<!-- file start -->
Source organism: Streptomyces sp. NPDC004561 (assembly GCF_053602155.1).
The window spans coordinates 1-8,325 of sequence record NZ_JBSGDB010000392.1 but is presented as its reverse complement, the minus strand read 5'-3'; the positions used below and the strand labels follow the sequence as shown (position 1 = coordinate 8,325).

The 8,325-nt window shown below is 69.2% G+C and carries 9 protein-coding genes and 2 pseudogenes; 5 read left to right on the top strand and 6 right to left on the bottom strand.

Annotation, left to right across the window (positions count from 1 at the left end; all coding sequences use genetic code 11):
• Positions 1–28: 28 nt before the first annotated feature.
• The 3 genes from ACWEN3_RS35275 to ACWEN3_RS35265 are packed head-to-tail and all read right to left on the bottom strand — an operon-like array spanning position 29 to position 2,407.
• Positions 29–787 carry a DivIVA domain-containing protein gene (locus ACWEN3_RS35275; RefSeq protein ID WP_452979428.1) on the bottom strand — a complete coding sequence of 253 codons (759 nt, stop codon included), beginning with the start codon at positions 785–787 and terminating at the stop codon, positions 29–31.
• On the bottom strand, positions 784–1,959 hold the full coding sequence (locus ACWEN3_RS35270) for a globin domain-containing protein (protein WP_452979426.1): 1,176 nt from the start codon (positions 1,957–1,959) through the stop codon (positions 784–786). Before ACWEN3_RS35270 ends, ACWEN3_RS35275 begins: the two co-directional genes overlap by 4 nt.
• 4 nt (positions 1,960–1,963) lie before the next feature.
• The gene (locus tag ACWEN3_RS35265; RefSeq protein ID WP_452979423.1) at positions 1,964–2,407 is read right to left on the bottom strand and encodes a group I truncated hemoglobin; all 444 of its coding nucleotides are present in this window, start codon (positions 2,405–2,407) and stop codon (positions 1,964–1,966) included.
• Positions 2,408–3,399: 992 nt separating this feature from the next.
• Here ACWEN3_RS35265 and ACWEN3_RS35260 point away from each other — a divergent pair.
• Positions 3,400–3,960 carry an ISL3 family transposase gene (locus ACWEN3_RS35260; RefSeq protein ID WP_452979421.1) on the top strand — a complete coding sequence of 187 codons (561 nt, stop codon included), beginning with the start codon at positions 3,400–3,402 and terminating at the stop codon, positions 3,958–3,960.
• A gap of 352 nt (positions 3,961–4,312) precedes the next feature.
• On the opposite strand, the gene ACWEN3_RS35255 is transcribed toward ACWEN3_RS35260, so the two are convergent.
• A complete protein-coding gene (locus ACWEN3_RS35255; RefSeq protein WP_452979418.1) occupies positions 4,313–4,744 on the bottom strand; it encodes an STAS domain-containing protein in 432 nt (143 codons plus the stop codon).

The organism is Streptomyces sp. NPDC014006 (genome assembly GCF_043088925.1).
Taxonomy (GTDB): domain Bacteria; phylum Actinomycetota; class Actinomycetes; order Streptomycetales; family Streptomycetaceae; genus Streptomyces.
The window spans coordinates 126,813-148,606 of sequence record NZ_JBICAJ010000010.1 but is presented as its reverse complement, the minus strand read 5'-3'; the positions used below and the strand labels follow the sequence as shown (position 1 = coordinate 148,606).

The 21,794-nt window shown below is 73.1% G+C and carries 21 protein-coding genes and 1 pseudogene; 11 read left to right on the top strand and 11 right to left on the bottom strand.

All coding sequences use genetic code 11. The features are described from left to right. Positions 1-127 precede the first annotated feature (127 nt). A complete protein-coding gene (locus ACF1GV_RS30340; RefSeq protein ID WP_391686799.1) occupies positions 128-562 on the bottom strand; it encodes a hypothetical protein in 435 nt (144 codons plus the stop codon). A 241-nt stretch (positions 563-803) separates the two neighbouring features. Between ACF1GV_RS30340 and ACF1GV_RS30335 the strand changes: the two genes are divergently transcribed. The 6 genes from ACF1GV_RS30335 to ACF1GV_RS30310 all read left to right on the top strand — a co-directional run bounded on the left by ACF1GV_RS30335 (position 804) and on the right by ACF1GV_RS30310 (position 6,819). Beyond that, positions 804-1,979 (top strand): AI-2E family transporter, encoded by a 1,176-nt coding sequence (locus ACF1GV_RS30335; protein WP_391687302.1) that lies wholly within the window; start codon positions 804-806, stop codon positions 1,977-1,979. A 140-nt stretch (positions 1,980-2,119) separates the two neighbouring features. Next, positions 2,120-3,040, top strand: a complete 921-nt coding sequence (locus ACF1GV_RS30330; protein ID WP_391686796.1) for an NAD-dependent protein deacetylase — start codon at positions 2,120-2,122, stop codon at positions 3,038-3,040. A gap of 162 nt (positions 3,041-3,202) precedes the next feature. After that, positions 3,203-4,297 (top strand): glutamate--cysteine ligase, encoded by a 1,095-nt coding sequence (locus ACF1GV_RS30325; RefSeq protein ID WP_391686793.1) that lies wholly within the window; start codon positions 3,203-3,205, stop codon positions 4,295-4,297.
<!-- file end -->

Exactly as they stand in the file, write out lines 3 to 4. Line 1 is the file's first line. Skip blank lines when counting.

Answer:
The 8,325-nt window shown below is 69.2% G+C and carries 9 protein-coding genes and 2 pseudogenes; 5 read left to right on the top strand and 6 right to left on the bottom strand.

Annotation, left to right across the window (positions count from 1 at the left end; all coding sequences use genetic code 11):